I receive a weekly email from the Swiss Embassy entitled "Switzerland Today." This week's missive concerned the opening of the last stage of the Gotthard Tunnel. There are some truly weird photos of the inaugration ceremonies on the BBC News website. One shows a topless woman decked as a bird hovering above actors representing the nine construction workers who died during the building of the tunnel. All this and more were brought to the guests by the German impresario Volker Hesse.
Goethe's first visit to the Gotthard Pass took place in this very month in 1775, during his first Swiss journey. The very short diary entries for June 22 do not mention the Gotthard by name, and indeed he seems not to have stayed very long at the pass. At 6:30 a.m. he left Wasen with his childhood friend, Jacob Ludwig Passavant.
21. halb 7. aufwärts. allmächtig schröcklich Geschten [Göschenen] gezeichnet. Noth und Müh -- und schweis. Teufelsbrüke u. der teufel. Schwizen u. Matten u Sincken biss ans Urner Loch hinaus u belebung im Thal. an der Matte trefflichen Käss. Sauwohl u Projekte. At the Capuchin hospice, they ate the famous Ursen cheese and refreshed themselves with "einen leidlichen Wein." The next morning already, they were on their way to Andermatt: "ab 35 Min auf 4."
Passavant in 1775
Here is the description of the climb in Dichtung und Wahrheit: "Den 21sten halb sieben Uhr aufwärts; die Felsen wurden immer mächtiger und schrecklicher; der Weg bis zum Teufelstein, bis zum Anblick der Teufelsbrücke immer mühseliger."
Passavant tried to convince Goethe to continue on to Italy, but Goethe refused. As Nicholas Boyle writes: "Goethe seems to have been under some external pressure, it is unclear from which quarter, though probably from his parents, to return soon to Frankurt, and he was anxious, given that he had to return, to see the frontier from which he did so, to clarify, as it were, the possibility he was leaving unfulfilled."
Gotthard route in winter, 1790
On the second Swiss journey, with Carl August, the climb was really arduous and more dangerous, as they were traveling in winter. (See my account in an essay in volume 15 of Goethe Yearbook.) He wrote to Frau von Stein of their arrival at the Gotthard on November 13, 1779: “Auf dem Gotthart bey den Capuzinern.” The letters (also those of Carl August to his wife) served as the basis for the later Letters from Switzerland. The main part of that narrative, as Boyle writes, "deals continuously with the long trek from Geneva to Chamonix and Marigny and up the Valais to the Furka and the St. Gotthard, where the book ends." The concluding paragraph of Goethe's account, according to Boyle, which "bears a strong resemblance to the last lines of ‘Winter Journey in the Harz,’ describes the geographical situation of the St. Gotthard so as to make it a nodal point between Germany and Italy, the eastern and the western Alps, near the sources of the Rhine and the Rhone."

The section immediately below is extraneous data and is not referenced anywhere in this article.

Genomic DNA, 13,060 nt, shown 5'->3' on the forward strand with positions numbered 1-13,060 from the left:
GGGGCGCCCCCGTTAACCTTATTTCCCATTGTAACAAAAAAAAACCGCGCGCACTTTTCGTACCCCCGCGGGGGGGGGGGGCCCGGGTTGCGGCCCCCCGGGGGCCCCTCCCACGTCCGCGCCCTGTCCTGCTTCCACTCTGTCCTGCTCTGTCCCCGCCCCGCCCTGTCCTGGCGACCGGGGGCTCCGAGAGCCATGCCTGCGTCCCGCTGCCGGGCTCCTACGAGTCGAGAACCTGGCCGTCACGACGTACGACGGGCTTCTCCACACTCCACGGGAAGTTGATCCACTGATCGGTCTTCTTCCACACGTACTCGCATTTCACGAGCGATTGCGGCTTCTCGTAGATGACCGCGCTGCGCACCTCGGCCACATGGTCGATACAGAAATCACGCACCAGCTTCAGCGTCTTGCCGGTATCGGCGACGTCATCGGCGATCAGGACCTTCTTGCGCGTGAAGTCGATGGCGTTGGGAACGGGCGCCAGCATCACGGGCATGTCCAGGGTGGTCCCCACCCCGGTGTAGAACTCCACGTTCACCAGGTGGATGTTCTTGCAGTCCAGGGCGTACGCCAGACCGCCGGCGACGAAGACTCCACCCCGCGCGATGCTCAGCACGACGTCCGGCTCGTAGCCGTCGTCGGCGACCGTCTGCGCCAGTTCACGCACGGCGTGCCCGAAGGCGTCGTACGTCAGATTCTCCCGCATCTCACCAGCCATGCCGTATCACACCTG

Indeed, the pass is a geographical meeting point, and a watershed , with four major rivers rising nearby: the Rhine, the Rhone, the Reuss, and the Ticino.
It is hard to imagine how people once bore the cold in these mountains without clothes we nowadays buy at North Face or Patagonia. Goethe describes in Letters from Switzerland the arrival at the hospice of one of the monks: "Der Pater ist von Airolo herauf gekommen, so erfroren, daß er bei seiner Ankunft kein Wort hervorbringen konnte. ... Er war von Airolo herauf den sehr glatten Weg gegen den Wind gestiegen; der Bart war ihm eingefroren, und es währte eine ganze Weile, bis er sich besinnen konnte."
The hospice at the pass dates from
1237, or at least that is the date of the first written account of its
existence. (Saint Gotthard was a Benedictine bishop of Hildesheim,
canonized in 1131.) Goethe's account makes clear how busy the route was, even in winter. He describes, for instance, the mule trains, of which there could be, as he writes, "keine beschwerlichere Reisegesellschaft." The mules are always stopping on the small path, forcing humans to make their way around them and the baskets strapped on both sides. If you stop to admire the view, you soon hear their bells behind you.
Goethe's interest in plans for the Suez canal and other large building projects is well known. It is hard to imagine, however, that he could have envisioned the work that has gone into constructing this amazing tunnel.